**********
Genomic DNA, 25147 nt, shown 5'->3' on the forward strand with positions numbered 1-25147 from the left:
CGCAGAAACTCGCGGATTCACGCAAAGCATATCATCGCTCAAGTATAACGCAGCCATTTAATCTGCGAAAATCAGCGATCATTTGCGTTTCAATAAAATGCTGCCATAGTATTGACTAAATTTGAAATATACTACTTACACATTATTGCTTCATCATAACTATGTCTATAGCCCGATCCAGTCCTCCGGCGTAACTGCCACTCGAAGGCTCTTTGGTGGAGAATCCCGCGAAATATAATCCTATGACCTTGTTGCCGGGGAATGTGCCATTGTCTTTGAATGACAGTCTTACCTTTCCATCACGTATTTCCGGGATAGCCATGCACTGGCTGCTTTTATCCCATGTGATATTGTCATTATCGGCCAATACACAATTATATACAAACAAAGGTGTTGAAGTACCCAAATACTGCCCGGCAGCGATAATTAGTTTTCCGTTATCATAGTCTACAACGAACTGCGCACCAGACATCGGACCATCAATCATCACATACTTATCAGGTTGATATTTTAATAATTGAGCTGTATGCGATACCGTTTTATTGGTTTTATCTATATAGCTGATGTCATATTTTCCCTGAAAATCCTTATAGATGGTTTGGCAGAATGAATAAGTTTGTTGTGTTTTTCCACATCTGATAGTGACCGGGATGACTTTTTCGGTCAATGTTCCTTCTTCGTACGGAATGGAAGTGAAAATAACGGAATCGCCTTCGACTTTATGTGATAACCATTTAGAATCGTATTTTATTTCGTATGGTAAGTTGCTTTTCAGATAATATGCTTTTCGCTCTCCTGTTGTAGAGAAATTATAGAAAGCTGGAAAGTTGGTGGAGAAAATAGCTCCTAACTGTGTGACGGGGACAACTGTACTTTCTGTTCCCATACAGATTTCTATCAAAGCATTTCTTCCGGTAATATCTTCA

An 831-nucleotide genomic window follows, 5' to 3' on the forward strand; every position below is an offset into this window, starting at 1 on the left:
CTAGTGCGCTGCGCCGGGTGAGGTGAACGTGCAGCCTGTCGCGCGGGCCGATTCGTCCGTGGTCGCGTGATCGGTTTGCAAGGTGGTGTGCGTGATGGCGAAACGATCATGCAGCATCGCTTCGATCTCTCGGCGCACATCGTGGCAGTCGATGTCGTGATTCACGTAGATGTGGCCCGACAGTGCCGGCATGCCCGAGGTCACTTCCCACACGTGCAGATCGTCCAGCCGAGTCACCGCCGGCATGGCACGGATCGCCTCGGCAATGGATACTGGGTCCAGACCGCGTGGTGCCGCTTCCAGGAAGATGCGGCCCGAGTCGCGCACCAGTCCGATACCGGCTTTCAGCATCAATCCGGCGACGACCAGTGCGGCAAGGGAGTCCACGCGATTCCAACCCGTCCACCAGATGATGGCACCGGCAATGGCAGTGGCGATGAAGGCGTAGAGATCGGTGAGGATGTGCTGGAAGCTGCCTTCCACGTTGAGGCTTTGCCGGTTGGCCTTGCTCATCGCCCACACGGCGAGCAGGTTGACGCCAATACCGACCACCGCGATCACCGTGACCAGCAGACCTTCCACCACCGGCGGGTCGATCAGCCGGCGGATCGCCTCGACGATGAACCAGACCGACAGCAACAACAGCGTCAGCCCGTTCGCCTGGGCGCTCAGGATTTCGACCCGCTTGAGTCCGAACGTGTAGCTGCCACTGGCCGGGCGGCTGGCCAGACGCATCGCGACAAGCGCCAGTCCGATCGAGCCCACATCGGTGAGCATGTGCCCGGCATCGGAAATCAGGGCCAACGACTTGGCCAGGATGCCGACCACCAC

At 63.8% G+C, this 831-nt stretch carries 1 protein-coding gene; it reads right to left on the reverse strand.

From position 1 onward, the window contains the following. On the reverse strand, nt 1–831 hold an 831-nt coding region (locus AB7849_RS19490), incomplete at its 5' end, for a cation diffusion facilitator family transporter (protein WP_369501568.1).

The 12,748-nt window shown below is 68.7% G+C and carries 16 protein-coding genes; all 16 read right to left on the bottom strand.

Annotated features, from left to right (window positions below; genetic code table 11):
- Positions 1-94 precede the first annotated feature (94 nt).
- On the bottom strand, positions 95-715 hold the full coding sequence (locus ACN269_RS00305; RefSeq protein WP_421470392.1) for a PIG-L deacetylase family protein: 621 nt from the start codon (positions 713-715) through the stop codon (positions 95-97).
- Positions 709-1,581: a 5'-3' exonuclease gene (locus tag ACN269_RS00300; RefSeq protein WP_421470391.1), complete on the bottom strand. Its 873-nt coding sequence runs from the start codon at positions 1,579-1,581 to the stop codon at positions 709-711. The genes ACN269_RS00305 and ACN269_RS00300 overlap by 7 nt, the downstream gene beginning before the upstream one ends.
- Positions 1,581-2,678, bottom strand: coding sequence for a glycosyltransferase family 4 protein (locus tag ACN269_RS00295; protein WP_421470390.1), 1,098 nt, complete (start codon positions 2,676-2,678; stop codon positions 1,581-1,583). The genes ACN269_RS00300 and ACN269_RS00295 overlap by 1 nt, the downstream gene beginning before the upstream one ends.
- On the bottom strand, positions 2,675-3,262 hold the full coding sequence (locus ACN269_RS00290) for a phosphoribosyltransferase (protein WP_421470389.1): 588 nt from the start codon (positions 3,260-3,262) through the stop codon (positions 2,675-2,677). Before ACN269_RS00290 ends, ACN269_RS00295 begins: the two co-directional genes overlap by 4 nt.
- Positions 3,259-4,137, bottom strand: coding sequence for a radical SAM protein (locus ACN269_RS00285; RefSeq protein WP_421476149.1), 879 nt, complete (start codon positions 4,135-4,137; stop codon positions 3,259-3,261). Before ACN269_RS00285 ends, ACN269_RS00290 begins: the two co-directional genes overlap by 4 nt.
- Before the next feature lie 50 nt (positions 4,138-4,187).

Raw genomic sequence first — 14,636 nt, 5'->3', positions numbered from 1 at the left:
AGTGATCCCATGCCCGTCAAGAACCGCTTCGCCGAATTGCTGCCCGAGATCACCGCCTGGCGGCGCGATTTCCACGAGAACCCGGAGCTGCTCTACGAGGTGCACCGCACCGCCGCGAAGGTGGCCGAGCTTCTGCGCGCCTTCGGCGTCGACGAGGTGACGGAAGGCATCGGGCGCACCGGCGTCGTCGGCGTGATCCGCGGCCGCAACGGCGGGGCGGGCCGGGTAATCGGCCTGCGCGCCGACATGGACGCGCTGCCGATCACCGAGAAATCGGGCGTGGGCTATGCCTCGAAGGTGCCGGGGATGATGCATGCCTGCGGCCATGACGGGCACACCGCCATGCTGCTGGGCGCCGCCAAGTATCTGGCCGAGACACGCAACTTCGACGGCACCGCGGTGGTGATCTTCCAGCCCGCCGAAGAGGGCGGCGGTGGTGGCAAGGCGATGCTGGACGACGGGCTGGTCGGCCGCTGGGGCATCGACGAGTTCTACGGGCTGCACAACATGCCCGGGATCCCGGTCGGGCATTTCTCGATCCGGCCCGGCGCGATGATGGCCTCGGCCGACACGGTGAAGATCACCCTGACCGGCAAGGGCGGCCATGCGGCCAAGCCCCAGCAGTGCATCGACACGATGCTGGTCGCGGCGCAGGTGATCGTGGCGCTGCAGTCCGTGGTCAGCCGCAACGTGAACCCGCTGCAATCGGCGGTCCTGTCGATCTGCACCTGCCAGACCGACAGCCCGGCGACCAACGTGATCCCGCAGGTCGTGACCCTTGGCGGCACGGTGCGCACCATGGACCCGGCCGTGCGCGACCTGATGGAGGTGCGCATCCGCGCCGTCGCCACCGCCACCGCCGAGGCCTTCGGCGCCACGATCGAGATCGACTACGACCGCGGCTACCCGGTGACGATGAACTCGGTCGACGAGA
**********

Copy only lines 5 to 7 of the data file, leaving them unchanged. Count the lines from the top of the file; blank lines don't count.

At 63.8% G+C, this 831-nt stretch carries 1 protein-coding gene; it reads right to left on the reverse strand.

From position 1 onward, the window contains the following. On the reverse strand, nt 1–831 hold an 831-nt coding region (locus AB7849_RS19490), incomplete at its 5' end, for a cation diffusion facilitator family transporter (protein WP_369501568.1).

The 12,748-nt window shown below is 68.7% G+C and carries 16 protein-coding genes; all 16 read right to left on the bottom strand.